Sands on the shores of the basin were swept into cross-bedded red sand dunes that were distributed throughout the basin by regional and adiabatic winds. When the barrier to the ocean finally broke, the sea flooded in, and water rose like it was filling a bathtub. The dunes were not eroded but submerged by hundreds of feet of water. Deepwater black, finely laminated pyritic limestones (the lower Smackover limestone) directly overly the dunes with no transitions. The dunes maintained their shapes and were not been eroded by a transgressing sea.

Norphlet sandstones are good reservoirs even at 20,000 feet below sea level as seen in Mobil well 76-1 in Mobile Bay, Alabama. The 412 feet of fine to medium grained sandstones of the gas column had an average porosity of 11.1%, 7.7 md permeability. At 11,240 psi formation pressure and BHT of 414 degrees Fahrenheit, the well had an AOF of 37.3 MMCF/D. Chlorite coatings of grains prevent quartz overgrowths, preserving porosity and permeability to great depth. Norphlet reservoirs should exist in local areas throughout the Gulf of Mexico and be prospective of gas production where ever within drilling depth. Good seismic will help predict the location of thick deposits. The distinctive shape of the large dunes can be seen even on 2D seismic lines. The Norphlet Sandstone is the prospective reservoir immediately above the original Louann salt, where the salt used to be or carried upon first generation salt domes. The laminated fine-bedded dark limestone/ dolomite of Smacker Brown dense formation is a marker of deep-flooded basins and may mark areas prospective for underlying sand dunes of the Norphlet. The updip edge of the black organic-rich mudstone should mark the edge of the first filling of the SABSEL basin like the bathtub ring left by dirty bathwater. The black mudstones overly the Norphlet in deep-water fields and the deep fields of Mobil Bay.

The Norphlet desert sand dunes are probably prospective in all the basins wherein the Louanne salt was deposited. Cross-bedded Jurassic desert sandstones equivalent to the Norphlet are even found offshore Mexico west of the Yucatan and are reported to be productive there from the E.K. Balam Field. 

Considering the model of the South Atlantic, is there a terrain under the original Louanne Salt wherein tilted fault block are bounded by organic-rich lacustrine shales? Are early sandstones and microbial limestones present? Only the drill bit can tell us!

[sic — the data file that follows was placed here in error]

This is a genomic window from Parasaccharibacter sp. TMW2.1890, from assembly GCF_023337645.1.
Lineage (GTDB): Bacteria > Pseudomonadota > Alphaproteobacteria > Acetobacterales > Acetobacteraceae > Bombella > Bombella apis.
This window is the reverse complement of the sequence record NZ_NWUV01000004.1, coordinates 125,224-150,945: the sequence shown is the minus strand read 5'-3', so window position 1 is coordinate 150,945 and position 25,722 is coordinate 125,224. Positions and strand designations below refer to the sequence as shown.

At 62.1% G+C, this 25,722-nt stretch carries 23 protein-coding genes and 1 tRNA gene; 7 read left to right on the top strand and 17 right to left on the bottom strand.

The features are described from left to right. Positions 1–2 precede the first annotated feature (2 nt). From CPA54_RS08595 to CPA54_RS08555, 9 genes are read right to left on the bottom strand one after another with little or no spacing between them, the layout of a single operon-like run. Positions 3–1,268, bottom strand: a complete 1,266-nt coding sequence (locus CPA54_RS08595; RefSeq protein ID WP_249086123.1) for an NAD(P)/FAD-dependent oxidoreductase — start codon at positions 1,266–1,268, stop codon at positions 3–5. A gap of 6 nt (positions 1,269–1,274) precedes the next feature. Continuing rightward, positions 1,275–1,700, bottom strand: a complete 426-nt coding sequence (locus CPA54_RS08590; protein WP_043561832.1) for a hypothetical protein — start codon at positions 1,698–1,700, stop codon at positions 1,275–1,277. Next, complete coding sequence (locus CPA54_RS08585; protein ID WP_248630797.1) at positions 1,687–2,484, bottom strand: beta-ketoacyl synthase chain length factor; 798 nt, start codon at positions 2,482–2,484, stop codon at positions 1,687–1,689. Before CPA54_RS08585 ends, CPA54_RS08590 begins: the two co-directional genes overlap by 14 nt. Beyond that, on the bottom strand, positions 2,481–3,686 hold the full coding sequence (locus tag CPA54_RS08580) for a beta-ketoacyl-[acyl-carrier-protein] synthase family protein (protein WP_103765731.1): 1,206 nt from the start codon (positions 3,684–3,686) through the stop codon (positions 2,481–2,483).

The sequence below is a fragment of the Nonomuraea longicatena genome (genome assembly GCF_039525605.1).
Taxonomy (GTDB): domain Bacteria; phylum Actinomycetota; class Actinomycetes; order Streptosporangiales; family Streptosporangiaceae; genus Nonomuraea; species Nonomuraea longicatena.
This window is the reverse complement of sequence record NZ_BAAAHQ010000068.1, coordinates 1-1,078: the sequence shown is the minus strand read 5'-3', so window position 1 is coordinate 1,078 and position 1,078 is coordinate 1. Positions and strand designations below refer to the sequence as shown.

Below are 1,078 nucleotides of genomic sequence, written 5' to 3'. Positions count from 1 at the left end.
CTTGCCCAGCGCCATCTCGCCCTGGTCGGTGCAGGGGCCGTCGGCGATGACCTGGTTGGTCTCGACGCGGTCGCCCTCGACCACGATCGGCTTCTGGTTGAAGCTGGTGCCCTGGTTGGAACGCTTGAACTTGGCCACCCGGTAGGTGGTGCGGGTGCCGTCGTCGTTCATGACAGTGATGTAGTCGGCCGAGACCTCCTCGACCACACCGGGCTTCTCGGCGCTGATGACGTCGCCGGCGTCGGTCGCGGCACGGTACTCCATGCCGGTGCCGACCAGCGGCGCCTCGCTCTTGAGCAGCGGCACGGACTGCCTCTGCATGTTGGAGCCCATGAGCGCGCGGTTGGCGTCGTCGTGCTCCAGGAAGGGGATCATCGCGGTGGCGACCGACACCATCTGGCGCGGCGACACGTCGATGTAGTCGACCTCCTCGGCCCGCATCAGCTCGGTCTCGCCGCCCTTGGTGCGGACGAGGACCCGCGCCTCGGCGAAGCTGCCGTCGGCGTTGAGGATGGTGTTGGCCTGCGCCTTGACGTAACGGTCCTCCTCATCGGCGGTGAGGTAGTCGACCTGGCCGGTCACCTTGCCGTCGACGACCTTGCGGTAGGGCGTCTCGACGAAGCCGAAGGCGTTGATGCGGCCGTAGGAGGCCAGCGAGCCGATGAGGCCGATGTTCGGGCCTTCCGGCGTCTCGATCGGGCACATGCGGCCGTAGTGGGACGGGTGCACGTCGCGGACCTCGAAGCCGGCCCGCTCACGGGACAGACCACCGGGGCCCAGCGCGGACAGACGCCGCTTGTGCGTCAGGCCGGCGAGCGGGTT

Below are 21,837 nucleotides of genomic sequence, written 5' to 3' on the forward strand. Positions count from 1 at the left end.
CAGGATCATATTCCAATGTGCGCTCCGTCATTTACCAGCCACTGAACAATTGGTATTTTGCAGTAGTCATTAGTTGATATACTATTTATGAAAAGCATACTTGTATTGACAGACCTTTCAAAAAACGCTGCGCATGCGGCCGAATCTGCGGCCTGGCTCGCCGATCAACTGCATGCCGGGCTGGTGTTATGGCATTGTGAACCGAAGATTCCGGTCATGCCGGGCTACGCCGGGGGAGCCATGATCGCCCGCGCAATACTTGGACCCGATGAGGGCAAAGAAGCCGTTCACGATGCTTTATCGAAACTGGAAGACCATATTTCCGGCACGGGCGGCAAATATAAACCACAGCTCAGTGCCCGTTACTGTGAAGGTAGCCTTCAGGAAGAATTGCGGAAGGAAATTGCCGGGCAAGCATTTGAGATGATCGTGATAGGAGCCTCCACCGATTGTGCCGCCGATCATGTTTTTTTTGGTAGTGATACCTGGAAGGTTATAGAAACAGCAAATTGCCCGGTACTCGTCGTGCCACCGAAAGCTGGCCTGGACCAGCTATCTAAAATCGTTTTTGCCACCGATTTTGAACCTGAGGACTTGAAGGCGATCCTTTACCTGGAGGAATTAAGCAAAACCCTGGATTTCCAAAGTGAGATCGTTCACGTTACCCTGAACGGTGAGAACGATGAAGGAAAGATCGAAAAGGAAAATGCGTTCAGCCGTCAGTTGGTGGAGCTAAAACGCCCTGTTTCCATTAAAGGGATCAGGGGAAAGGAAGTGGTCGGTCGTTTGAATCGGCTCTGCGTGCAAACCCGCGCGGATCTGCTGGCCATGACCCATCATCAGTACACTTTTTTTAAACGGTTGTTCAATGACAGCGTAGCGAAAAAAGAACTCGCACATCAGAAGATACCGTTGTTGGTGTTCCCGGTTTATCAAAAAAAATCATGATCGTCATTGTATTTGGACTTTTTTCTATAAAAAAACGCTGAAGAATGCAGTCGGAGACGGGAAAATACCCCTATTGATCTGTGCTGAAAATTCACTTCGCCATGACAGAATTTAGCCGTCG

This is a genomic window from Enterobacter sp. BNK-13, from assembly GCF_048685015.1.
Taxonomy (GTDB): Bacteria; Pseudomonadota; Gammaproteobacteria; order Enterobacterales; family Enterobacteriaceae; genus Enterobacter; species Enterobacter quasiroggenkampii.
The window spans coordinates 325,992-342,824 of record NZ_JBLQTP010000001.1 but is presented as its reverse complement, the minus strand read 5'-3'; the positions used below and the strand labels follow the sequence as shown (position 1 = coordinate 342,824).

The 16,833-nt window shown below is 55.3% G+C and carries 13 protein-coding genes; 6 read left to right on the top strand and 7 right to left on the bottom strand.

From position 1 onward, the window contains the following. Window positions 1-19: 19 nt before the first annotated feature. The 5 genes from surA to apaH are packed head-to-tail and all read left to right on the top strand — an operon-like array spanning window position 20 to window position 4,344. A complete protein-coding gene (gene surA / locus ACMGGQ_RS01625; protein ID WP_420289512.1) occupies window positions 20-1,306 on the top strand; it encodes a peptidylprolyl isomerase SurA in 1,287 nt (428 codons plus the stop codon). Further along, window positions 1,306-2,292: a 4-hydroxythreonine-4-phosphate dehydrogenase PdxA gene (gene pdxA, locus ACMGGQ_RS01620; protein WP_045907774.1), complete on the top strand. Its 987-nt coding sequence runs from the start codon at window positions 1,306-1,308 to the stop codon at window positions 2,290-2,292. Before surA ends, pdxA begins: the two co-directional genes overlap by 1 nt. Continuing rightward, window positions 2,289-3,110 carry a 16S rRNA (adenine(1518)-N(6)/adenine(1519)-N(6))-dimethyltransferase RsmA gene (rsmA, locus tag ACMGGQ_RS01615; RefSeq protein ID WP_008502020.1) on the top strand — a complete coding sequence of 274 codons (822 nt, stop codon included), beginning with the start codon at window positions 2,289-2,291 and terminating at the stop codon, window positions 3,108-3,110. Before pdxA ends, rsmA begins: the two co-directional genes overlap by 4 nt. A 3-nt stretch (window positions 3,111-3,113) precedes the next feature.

Thanks are due to all the many oil companies that have published about the deep reservoirs of the Gulf of Mexico and especially to Exxon Mobile for their detailed presentations about Mobile Bay fields.

 

MARTIN CASSIDY worked for Amoco for 32 years around the world in assignments in production geology, new ventures, and operations. After his retirement from Amoco, he earned a PhD in geology from the University of Houston. (His undergraduate degree in geology was from Harvard University, and he also has an MS in geology from the University of Oklahoma.)

Since receiving his PhD, Mr. Cassidy has continued as a research scientist at the University of Houston, and he also continued to write and consult about petroleum exploration, basin analysis, and subsurface gases (both hydrocarbon and non-hydrocarbon). He gives special emphasis to CO2, particularly its relevance to exploration for oil and gas.

During 2012-2013, Martin also served as President of the Houston Geological Society.

His publications include:

Cassidy, M. M. (2005), Occurrence and origin of free carbon dioxide gas deposits in the earth’s continental crust. Houston, Texas, University of Houston, Dept. of Geosciences. Ph. D. Dissertation, 242 pages.

Gilfillan, S.M.V., C. J. Ballentine, G. Holland, D. Blagburn, B. Sherwood Lollar, S. Stevens, M. Schoell, M. Cassidy (2008), The noble gas geochemistry of natural CO2 gas reservoirs from the Colorado Plateau and Rocky Mountain provinces, USA. Geochimica et Cosmochimica Acta

v. 72, p. 1174-1198.

Dr. Martin M. Cassidy, research scientist. Department of Earth and Atmospheric Sciences, University of Houston. Houston, Texas

77204-5007 mcassidy@uh.edu
(713) 503 8331 

University of Houston 


Instructions to Norris Conf. Center:

The Norris Conference Center is on the Second (2nd) Floor, and cannot be seen from the street. From Town and Country Blvd, turn west at Plaza Way and go past "Kendra Scott" store to STOP sign.  Turn right = North and go to Level 3 of the parking structure.The parking structure can also be reached from the northbound Beltway 8 frontage road. Turn into the driveway that is 0.33 mi. north of Kimberley Ln., just before the Amegy Bank sign.

 

April 16th, 2018 5:30 PM   through   9:00 PM
Norris Conference Center - CityCentre
816 Town & Country Blvd, Suite 210
Houston, TX 77024
United States
HGS Member $ 40.00
Non-Member $ 45.00
Emeritus/Life/Honorary $ 40.00
Student $ 15.00